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How to get the most out of your nano


set afterends
Make Ctrl+Right and Ctrl+D­elete stop at word ends instead of beginnings
set autoindent
Automa­tically indent a newly created line to the same number of tabs and/or spaces as the previous line (or as the next line if the previous line is the beginning of a paragr­aph).
set consta­ntshow
Constantly display the cursor position in the status bar.
set cutfro­mcursor
Use cut-fr­om-­cur­sor­-to­-en­d-o­f-line by default, instead of cutting the whole line
set guides­tripe number
Draw a vertical stripe at the given column, to help judge the width of the text.
set stripe­color [bold,­][i­talic,]fgcolo­r,b­gcolor
Use this color combin­ation for the vertical guiding stripe
set keycolor [bold,­][i­talic,]fgcolo­r,b­gcolor
Use this color combin­ation for the shortcut key combos in the two help lines at the bottom of the screen
set linenu­mbers
play line numbers to the left of the text area.
set number­color [bold,­][i­talic,]fgcolo­r,b­gcolor
Use this color combin­ation for line numbers
set mouse
Enable mouse support, if available for your system
set nohelp
Don’t display the two help lines at the bottom of the screen
set saveonexit
Save a changed buffer automa­tically
set scroll­ercolor fgcolo­r,b­gcolor
Use this color combin­ation for the indicator alias "­scr­ollbar
set select­edcolor [bold,­][i­talic,]fgcolo­r,b­gcolor
Use this color combin­ation for selected text.
set speller "program [argument ...]"
Use the given program to do spell checking and correcting
set stateflags
Use the top-right corner of the screen for showing some state flags
set status­color [bold,­][i­talic,]fgcolo­r,b­gcolor
Use this color combin­ation for the status bar
set tabsize number
Use a tab size of number columns
set titlecolor [bold,­][i­talic,]fgcolo­r,b­gcolor
Use this color combin­ation for the title bar

Extra Info

Editing the ~/.nanorc file will enable changes to your nano when you open it.

Statef­lags: I when auto-i­nde­nting, M when the mark is on, L when hard-w­rapping (breaking long lines), R when recording a macro, and S when soft-w­rapping

Valid names for the foreground and background colours are: red, green, blue, magenta, yellow, cyan, white, and black. Each of these eight names may be prefixed with the word light to get a brighter version of that colour. The word grey or gray may be used as a synonym for lightb­lack. On a Linux console, light does not have any effect for a background colour. On terminal emulators that can do at least 256 colours, other valid (but unpref­ixable) colour names are: pink, purple, mauve, lagoon, mint, lime, peach, orange, latte, rosy, beet, plum, sea, sky, slate, teal, sage, brown, ocher, sand, tawny, brick, crimson, and normal -- where normal means the default foreground or background colour. On such emulators, the colour may also be specified as a three-­digit hexade­cimal number prefixed with #, with the digits repres­enting the amounts of red, green, and blue, respec­tively. This tells nano to select from the available palette the colour that approx­imates the given values.

Most Used

Ctrl-G (F1)
Display the help text
Ctrl-O (F3)
Write the current file to disk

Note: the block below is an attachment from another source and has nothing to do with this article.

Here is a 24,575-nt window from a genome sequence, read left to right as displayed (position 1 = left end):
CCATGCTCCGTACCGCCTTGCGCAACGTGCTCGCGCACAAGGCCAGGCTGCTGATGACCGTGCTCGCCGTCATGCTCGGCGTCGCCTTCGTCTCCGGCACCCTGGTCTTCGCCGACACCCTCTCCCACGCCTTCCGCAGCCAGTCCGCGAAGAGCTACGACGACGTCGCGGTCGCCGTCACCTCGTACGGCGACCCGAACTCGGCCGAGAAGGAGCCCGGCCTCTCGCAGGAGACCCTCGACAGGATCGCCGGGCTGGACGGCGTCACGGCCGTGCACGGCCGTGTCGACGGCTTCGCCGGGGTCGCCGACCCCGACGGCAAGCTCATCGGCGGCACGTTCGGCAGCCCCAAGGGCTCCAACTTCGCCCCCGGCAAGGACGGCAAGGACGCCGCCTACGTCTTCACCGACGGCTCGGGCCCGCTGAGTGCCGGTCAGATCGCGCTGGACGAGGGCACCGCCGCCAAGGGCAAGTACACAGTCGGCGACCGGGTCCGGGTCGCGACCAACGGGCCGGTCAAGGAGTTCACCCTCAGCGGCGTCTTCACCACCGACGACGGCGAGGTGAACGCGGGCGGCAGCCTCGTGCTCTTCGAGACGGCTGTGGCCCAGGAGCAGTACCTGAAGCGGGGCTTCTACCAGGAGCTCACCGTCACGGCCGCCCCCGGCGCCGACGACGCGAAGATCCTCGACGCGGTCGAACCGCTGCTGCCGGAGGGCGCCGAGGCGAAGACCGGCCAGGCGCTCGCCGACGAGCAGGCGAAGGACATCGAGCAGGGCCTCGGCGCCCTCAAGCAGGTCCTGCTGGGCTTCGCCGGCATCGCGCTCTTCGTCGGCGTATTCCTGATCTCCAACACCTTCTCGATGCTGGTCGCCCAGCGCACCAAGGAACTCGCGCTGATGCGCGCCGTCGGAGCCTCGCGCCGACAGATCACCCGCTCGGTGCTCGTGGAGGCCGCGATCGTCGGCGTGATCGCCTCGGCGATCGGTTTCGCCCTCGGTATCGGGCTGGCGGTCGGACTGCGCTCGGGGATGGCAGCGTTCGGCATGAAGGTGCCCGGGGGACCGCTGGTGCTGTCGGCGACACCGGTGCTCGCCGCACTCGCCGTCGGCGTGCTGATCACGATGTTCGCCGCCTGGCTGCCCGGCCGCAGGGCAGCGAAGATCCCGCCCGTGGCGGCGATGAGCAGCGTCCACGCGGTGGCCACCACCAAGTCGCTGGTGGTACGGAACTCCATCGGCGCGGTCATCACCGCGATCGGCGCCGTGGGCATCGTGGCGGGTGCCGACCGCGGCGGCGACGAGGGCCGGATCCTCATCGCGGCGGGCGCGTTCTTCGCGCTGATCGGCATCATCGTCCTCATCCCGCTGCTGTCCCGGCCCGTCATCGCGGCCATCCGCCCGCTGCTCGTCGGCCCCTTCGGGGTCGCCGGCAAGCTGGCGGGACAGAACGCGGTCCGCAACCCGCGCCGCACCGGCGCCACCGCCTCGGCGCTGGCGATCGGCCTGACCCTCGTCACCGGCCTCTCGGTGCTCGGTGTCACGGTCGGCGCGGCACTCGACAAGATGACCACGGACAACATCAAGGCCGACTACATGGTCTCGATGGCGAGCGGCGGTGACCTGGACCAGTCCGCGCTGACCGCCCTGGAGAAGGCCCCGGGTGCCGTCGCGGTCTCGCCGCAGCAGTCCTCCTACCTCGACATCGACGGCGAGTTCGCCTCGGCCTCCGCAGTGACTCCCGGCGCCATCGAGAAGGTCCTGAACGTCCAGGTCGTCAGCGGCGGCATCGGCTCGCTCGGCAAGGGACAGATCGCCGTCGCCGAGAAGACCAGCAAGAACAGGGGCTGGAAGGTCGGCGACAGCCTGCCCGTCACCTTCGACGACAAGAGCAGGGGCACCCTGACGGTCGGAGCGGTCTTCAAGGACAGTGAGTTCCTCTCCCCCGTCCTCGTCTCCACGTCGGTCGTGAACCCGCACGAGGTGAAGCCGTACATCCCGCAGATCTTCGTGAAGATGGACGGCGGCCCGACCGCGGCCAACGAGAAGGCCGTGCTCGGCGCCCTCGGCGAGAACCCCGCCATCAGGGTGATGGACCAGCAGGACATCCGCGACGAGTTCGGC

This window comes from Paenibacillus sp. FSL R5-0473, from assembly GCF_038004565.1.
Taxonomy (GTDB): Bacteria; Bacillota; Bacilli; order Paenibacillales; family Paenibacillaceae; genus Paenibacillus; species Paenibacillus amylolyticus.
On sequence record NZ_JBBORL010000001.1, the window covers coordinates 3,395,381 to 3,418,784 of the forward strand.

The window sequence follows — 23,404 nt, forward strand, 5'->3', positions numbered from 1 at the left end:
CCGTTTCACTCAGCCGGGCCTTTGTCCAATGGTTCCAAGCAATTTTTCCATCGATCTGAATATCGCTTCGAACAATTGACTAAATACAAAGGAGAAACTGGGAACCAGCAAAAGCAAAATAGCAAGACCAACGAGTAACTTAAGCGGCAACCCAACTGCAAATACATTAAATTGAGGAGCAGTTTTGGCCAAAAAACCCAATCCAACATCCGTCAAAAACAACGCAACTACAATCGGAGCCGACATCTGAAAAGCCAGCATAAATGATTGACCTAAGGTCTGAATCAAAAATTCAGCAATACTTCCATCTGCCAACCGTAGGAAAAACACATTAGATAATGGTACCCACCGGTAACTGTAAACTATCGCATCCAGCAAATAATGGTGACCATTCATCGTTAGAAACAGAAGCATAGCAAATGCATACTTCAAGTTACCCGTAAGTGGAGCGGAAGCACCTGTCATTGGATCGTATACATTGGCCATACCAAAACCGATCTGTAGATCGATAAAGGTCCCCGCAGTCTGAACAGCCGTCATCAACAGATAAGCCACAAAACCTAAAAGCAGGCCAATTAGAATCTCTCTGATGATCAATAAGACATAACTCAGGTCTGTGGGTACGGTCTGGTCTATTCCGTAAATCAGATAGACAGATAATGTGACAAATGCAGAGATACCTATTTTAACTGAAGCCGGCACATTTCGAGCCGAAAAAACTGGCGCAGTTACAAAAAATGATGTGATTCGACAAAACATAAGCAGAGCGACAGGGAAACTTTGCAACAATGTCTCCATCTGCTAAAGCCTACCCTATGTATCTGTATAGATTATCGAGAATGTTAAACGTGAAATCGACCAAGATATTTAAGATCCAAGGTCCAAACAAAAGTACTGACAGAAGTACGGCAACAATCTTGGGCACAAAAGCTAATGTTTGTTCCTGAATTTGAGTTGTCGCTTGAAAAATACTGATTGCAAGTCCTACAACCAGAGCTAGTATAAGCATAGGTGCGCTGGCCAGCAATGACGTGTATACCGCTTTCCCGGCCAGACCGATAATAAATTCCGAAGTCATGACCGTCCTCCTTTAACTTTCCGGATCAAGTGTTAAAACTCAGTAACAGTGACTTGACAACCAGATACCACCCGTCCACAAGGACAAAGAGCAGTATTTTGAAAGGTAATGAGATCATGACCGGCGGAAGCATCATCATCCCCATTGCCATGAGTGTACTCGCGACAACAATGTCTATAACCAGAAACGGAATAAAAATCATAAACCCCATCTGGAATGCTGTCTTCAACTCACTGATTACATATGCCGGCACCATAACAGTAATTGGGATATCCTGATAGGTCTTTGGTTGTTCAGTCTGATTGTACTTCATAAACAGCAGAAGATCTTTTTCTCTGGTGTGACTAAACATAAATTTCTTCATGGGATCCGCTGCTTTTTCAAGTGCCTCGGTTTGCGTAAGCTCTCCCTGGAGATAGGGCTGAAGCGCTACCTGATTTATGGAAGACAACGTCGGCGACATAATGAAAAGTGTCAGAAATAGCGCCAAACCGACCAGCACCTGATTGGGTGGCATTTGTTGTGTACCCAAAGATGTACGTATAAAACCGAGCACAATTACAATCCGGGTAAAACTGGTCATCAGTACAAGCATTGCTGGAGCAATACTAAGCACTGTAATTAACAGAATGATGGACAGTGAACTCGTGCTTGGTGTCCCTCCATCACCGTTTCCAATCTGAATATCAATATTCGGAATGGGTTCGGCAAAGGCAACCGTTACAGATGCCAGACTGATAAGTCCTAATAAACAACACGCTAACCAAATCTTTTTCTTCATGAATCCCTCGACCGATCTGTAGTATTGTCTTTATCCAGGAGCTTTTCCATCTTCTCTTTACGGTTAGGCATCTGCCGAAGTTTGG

Ctrl-X (F2)
Close the current file buffer / Exit from nano
Ctrl-R (F5)
Insert another file into the current one
Refresh (redraw) the current screen
Ctrl-Y (F7)
Go to previous screen
Ctrl-V (F8)
Go to next screen

Editing Text

Insert a tab at the cursor position
Insert a newline at the cursor position
Insert the next keystroke verbatim
Delete the character under the cursor
Delete the character to the left of the cursor
Cut from the cursor position to the end of the file
Count the number of words, lines, and characters
Suspend the editor (if suspend is enabled)

Search and replace

Ctrl-W (F6)
Search for a string or a regular expression
Ctrl-\ (F14) (Esc-R)
Replace a string or a regular expression
Esc-W (F16)
Repeat last search


Help mode enable­/di­sable
Constant cursor position display enable­/di­sable
Use of one more line for editing enable­/di­sable
Smooth scrolling enable­/di­sable
Whitespace display enable­/di­sable
Colour syntax highli­ghting enable­/di­sable
Smart home key enable­/di­sable
Auto indent enable­/di­sable
Cut to end enable­/di­sable
Long line wrapping enable­/di­sable
Conversion of typed tabs to spaces enable­/di­sable
Backup files enable­/di­sable
Multiple file buffers enable­/di­sable
Mouse support enable­/di­sable
No conversion from DOS/Mac format enable­/di­sable
Suspension enable­/di­sable
Soft line wrapping enable­/di­sable

Copy and Paste

Ctrl-K (F9)
Cut the current line and store it in the cut buffer
Ctrl-U (F10)
Uncut from the cut buffer into the current line
Esc-Ctrl- (Esc-6)
Copy the current line and store it in the cut buffer
Esc-\\< (Esc-,)
Switch to the previous file buffer
Esc-> (Esc-.)
Switch to the next file buffer

Moving Around

Go forward one character
Go back one character
Go back one word
Go to previous line
Go to next line
Go to beginning of current line
Go to end of current line
Ctrl-C (F11)
Display the position of the cursor
Esc-( (Esc-9)
Go to beginning of paragraph; then of previous paragraph
Esc-) (Esc-0)
Go just beyond end of paragraph; then of next paragraph
Go to the matching bracket
Esc-\ (Esc-|)
Go to the first line of the file
Esc-/ (Esc-?)
Go to the last line of the file
Ctrl-_ (F13) (Esc-G)
Go to line and column number
Esc– (Esc-_)
Scroll up one line without scrolling the cursor
Esc-+ (Esc-=)
Scroll down one line without scrolling the cursor
Ctrl-Ctrl- (F15) (Esc-A)
Mark text at the cursor position


Indent the current line
Un-indent the current line
Ctrl-J (F4)
Justify the current paragraph
Justify the entire file


Ctrl-T (F12)
Invoke the spell checker, if available


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